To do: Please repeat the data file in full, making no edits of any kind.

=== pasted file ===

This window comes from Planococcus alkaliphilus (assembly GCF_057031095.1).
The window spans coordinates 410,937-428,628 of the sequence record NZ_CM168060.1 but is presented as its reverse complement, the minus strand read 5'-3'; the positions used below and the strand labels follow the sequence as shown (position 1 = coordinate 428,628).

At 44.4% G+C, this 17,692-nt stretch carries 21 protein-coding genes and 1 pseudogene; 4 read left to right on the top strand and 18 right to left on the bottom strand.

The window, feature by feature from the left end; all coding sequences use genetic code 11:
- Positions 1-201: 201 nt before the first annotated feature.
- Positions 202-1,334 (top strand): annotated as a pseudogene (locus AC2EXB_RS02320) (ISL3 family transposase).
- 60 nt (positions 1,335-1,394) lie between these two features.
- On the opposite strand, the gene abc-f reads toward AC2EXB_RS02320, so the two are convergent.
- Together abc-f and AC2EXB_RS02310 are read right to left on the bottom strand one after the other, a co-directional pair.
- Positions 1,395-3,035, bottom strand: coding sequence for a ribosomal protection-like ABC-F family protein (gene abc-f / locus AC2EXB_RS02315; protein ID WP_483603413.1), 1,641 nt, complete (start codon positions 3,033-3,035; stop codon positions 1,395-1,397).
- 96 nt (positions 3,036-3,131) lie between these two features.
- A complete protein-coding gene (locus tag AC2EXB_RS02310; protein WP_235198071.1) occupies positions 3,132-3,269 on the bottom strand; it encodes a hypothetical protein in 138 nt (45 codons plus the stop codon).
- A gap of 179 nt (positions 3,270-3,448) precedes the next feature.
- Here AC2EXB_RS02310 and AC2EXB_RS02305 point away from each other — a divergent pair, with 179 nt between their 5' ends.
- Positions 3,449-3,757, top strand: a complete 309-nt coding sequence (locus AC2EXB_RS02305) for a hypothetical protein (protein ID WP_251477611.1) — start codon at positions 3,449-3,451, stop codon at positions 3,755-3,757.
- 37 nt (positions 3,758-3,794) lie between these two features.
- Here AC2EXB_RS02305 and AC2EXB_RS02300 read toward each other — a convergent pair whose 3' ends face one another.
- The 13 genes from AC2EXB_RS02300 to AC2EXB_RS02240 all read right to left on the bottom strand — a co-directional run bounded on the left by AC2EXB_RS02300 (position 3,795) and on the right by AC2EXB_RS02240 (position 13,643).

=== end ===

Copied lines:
This window comes from Planococcus alkaliphilus (assembly GCF_057031095.1).
The window spans coordinates 410,937-428,628 of the sequence record NZ_CM168060.1 but is presented as its reverse complement, the minus strand read 5'-3'; the positions used below and the strand labels follow the sequence as shown (position 1 = coordinate 428,628).

At 44.4% G+C, this 17,692-nt stretch carries 21 protein-coding genes and 1 pseudogene; 4 read left to right on the top strand and 18 right to left on the bottom strand.

The window, feature by feature from the left end; all coding sequences use genetic code 11:
- Positions 1-201: 201 nt before the first annotated feature.
- Positions 202-1,334 (top strand): annotated as a pseudogene (locus AC2EXB_RS02320) (ISL3 family transposase).
- 60 nt (positions 1,335-1,394) lie between these two features.
- On the opposite strand, the gene abc-f reads toward AC2EXB_RS02320, so the two are convergent.
- Together abc-f and AC2EXB_RS02310 are read right to left on the bottom strand one after the other, a co-directional pair.
- Positions 1,395-3,035, bottom strand: coding sequence for a ribosomal protection-like ABC-F family protein (gene abc-f / locus AC2EXB_RS02315; protein ID WP_483603413.1), 1,641 nt, complete (start codon positions 3,033-3,035; stop codon positions 1,395-1,397).
- 96 nt (positions 3,036-3,131) lie between these two features.
- A complete protein-coding gene (locus tag AC2EXB_RS02310; protein WP_235198071.1) occupies positions 3,132-3,269 on the bottom strand; it encodes a hypothetical protein in 138 nt (45 codons plus the stop codon).
- A gap of 179 nt (positions 3,270-3,448) precedes the next feature.
- Here AC2EXB_RS02310 and AC2EXB_RS02305 point away from each other — a divergent pair, with 179 nt between their 5' ends.
- Positions 3,449-3,757, top strand: a complete 309-nt coding sequence (locus AC2EXB_RS02305) for a hypothetical protein (protein ID WP_251477611.1) — start codon at positions 3,449-3,451, stop codon at positions 3,755-3,757.
- 37 nt (positions 3,758-3,794) lie between these two features.
- Here AC2EXB_RS02305 and AC2EXB_RS02300 read toward each other — a convergent pair whose 3' ends face one another.
- The 13 genes from AC2EXB_RS02300 to AC2EXB_RS02240 all read right to left on the bottom strand — a co-directional run bounded on the left by AC2EXB_RS02300 (position 3,795) and on the right by AC2EXB_RS02240 (position 13,643).